VANCOUVER — Surgeons who like to sing while they cut and sew in the operating room should feel encouraged after the B.C. Health Professions Review Board dismissed a complaint from a patient offended by his eye surgeon’s vocals.
The unnamed cataract surgery patient filed a complaint to the College of Physicians and Surgeons of B.C. after the procedure in May 2011. Since he was awake the whole time, the patient could hear everything.
He said he heard his surgeon not only singing while implanting a new lens, but also discussing with others in the operating room his plans to take home hospital’s linens, so he could wash his car with them.
Surgical towels were out of their packages, but unused.
Typically, they are disposed of in such cases, so a lighthearted conversation ensued over ways to recycle them, rather than throwing them out, according to the College.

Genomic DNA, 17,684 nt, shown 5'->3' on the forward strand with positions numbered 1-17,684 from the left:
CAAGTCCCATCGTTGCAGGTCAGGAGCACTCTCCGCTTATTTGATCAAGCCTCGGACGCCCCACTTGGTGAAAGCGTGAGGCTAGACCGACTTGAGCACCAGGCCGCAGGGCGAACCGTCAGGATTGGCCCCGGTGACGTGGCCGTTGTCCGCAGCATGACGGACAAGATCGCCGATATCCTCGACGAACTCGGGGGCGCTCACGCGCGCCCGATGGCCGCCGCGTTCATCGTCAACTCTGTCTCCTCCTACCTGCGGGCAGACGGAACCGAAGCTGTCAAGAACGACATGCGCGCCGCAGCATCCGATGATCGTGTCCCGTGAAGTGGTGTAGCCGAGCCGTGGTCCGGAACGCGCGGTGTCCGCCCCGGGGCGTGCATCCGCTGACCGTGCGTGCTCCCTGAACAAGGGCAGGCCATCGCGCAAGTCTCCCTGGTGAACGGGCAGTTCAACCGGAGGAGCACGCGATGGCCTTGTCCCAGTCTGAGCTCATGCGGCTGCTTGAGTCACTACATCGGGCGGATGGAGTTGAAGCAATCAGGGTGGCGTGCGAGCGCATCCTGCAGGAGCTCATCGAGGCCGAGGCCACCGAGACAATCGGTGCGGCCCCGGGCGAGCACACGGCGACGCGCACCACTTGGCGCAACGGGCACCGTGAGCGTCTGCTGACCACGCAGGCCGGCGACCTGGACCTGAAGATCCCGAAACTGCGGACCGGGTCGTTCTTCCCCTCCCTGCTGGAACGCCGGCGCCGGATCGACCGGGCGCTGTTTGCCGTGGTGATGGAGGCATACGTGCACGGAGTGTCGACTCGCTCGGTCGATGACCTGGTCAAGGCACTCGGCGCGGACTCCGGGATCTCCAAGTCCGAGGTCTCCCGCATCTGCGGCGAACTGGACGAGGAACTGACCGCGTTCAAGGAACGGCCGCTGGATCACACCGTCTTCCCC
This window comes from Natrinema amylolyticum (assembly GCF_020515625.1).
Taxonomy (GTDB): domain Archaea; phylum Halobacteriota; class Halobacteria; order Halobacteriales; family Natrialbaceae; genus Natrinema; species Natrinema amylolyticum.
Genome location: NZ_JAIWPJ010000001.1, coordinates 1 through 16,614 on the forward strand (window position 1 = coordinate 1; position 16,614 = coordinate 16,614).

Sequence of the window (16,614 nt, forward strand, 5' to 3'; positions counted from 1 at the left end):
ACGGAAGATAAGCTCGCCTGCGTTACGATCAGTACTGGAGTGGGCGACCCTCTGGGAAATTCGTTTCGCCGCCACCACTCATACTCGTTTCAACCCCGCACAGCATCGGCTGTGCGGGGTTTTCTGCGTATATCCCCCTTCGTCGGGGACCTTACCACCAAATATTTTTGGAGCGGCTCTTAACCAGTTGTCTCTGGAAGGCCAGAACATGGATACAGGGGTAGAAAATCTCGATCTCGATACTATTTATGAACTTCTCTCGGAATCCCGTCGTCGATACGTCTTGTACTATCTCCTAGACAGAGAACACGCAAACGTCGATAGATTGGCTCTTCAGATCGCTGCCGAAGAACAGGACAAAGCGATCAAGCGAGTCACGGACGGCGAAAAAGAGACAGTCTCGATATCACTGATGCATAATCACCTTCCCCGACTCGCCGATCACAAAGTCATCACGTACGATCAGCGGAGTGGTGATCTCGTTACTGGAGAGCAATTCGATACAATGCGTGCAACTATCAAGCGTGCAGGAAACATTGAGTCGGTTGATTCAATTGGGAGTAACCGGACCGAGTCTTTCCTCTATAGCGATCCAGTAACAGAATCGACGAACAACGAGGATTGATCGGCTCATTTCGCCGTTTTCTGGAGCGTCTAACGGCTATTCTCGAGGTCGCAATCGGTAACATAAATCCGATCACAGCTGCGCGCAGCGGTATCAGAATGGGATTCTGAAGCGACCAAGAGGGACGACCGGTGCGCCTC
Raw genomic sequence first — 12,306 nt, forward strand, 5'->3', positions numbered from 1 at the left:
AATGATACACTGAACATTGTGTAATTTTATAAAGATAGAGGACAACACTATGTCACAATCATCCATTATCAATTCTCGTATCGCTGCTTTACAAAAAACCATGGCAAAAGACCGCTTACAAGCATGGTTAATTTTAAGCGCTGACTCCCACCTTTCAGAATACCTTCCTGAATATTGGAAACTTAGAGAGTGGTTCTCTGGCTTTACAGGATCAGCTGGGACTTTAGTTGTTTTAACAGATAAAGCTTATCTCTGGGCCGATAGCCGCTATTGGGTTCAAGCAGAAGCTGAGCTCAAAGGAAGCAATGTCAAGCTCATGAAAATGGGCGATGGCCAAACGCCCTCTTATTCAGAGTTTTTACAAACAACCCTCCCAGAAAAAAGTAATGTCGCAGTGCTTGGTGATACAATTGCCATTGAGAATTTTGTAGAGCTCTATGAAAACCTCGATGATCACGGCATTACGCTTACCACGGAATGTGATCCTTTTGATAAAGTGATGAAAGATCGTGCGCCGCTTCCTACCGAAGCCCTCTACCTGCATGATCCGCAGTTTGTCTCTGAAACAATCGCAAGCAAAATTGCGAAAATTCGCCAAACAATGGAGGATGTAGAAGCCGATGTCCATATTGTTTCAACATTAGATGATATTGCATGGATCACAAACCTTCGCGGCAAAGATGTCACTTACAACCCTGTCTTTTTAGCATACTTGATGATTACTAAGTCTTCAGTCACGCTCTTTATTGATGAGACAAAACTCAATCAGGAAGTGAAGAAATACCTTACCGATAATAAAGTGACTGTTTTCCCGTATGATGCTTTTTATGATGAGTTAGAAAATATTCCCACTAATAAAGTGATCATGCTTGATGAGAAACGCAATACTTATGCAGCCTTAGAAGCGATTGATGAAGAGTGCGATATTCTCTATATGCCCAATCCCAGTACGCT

The precise song and the quality of the surgeon’s singing voice is not mentioned.
And all identities are concealed in the case, which was originally dismissed by the College and then reconsidered by the Review Board upon appeal.
Dr. Shelley Ross, president of the B.C. Medical Association, agrees with the outcome.
“From one who has spent many years in the OR, the time the patient should get concerned is when the singing or talking stops and there is complete silence,” she said in an email.
David Hobbs, chairman of the review board panel, said the complainant thought the surgeon’s singing and chatter was “unacceptable, arrogant, disrespectful and shameful.”
Even so, the review board agreed with the College that the complaint was trivial.
© Copyright 2013